Do Hospitals Need to Extend Telehealth Services? An Experimental Study of Different Telehealth Modalities during the COVID-19 Pandemic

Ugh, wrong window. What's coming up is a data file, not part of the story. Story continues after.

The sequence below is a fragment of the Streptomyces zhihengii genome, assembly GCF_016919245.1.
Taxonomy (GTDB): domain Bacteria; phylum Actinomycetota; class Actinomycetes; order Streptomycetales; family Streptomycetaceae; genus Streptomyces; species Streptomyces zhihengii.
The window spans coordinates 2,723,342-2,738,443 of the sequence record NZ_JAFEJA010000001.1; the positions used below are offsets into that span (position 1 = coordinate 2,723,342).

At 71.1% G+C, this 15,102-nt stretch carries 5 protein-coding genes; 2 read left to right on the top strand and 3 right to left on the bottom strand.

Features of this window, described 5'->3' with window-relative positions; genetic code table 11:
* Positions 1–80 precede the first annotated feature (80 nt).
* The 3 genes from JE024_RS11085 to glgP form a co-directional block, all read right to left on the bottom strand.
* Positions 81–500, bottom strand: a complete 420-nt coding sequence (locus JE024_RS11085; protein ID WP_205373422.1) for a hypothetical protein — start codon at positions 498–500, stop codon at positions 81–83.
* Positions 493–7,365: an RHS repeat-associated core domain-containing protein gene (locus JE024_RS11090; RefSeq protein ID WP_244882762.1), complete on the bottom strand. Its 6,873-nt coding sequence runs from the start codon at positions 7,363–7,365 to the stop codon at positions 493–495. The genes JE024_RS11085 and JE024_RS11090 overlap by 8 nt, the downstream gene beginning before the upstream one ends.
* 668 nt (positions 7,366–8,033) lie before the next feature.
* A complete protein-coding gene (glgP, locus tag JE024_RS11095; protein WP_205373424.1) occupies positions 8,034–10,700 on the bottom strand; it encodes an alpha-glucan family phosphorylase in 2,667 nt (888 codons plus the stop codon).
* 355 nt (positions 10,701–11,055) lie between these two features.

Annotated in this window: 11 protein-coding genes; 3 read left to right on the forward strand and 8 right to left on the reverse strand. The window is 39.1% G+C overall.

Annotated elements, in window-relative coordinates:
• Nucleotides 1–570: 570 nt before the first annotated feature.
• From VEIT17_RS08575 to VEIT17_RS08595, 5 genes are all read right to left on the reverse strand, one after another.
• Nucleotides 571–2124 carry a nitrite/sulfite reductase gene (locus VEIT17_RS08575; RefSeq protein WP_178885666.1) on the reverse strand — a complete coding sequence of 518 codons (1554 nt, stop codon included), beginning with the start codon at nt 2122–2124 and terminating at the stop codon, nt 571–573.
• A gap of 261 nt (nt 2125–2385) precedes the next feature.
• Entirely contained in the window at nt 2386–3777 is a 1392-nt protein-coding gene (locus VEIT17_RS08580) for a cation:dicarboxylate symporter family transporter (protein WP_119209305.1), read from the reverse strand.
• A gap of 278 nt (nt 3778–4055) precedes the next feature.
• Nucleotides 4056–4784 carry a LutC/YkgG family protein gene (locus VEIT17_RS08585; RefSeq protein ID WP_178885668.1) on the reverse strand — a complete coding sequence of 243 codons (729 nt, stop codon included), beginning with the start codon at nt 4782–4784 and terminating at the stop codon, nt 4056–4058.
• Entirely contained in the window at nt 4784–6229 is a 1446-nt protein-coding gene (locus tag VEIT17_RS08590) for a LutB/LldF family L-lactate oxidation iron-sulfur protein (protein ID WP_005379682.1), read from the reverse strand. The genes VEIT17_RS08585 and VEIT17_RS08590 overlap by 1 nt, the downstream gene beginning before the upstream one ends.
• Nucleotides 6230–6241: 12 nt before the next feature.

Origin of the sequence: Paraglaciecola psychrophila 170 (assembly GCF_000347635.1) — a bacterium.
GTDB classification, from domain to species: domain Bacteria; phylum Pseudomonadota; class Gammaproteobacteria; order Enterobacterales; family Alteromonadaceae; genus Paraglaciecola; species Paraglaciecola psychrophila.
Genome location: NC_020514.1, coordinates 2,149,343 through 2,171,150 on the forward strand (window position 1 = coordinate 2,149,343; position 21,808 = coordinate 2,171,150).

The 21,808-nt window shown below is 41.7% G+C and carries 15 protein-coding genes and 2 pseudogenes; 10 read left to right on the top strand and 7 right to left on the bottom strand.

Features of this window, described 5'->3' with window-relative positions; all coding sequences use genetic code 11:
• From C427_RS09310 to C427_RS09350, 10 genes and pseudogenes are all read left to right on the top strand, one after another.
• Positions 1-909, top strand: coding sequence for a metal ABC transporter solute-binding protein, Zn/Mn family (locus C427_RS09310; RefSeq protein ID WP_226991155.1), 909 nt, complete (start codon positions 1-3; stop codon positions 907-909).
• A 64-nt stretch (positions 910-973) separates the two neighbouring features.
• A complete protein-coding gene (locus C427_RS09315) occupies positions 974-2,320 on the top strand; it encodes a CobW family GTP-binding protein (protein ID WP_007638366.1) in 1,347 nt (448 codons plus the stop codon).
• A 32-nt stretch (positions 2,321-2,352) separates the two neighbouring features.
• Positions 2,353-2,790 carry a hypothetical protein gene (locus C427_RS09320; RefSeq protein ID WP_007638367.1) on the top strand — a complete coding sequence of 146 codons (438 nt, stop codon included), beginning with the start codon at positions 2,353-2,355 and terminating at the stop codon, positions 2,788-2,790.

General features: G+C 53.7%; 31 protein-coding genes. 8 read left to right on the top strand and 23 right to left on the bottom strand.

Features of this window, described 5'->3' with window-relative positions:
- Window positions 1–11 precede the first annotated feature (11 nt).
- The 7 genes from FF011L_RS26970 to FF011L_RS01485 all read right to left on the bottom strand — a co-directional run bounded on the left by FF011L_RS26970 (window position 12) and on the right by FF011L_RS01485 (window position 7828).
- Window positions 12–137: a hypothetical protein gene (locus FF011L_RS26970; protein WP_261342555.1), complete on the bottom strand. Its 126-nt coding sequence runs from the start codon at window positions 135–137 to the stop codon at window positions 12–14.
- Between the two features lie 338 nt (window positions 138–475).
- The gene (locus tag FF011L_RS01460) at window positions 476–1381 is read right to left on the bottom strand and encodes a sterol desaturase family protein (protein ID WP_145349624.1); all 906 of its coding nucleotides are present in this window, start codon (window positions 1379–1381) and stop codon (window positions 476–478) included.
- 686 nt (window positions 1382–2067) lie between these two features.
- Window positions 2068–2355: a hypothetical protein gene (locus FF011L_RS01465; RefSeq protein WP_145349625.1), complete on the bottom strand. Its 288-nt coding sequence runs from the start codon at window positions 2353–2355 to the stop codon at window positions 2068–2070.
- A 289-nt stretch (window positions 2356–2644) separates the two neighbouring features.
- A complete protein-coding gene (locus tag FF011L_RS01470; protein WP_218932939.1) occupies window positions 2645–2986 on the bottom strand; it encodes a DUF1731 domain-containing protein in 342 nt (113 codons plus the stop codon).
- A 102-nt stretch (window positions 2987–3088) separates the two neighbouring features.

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Background The COVID-19 pandemic has changed health care systems and clinical workflows in many countries, including the United States. This public health crisis has accelerated the transformation of health care delivery through the use of telehealth. Due to the coronavirus' severity and pathogenicity, telehealth services are considered the best platforms to meet suddenly increased patient care demands, reduce the transformation of the virus, and protect patients and health care workers. However, many hospitals, clinicians, and patients are not ready to switch to virtual care completely. Objectives We designed six experiments to examine how people (as an actual beneficiary of telehealth) evaluate five telehealth encounters versus face-to-face visits. Methods We used an online survey to collect data from 751 individuals (patients) in the United States. Results Findings demonstrate that significant factors for evaluating five types of telehealth encounters are perceived convenience expected from telehealth encounters, perceived psychological risks associated with telehealth programs, and perceived attentive care services delivered by telehealth platforms. However, significant elements for comparing telehealth services with traditional face-to-face clinic visits are perceived cost-saving, perceived time-saving, perceived hygienic services, perceived technical errors, perceived information completeness, perceived communication barriers, perceived trust in medical care platforms' competency, and perceived privacy concerns. Conclusion Although the in-person visit was reported as the most preferred care practice, there was no significant difference between people's willingness to use face-to-face visits versus virtual care. Nevertheless, before the widespread rollout of telehealth platforms, health care systems need to determine and address the challenges of implementing virtual care to improve patient engagement in telehealth services. This study also provides practical implications for health care providers to deploy telehealth effectively during the pandemic and postpandemic phases.



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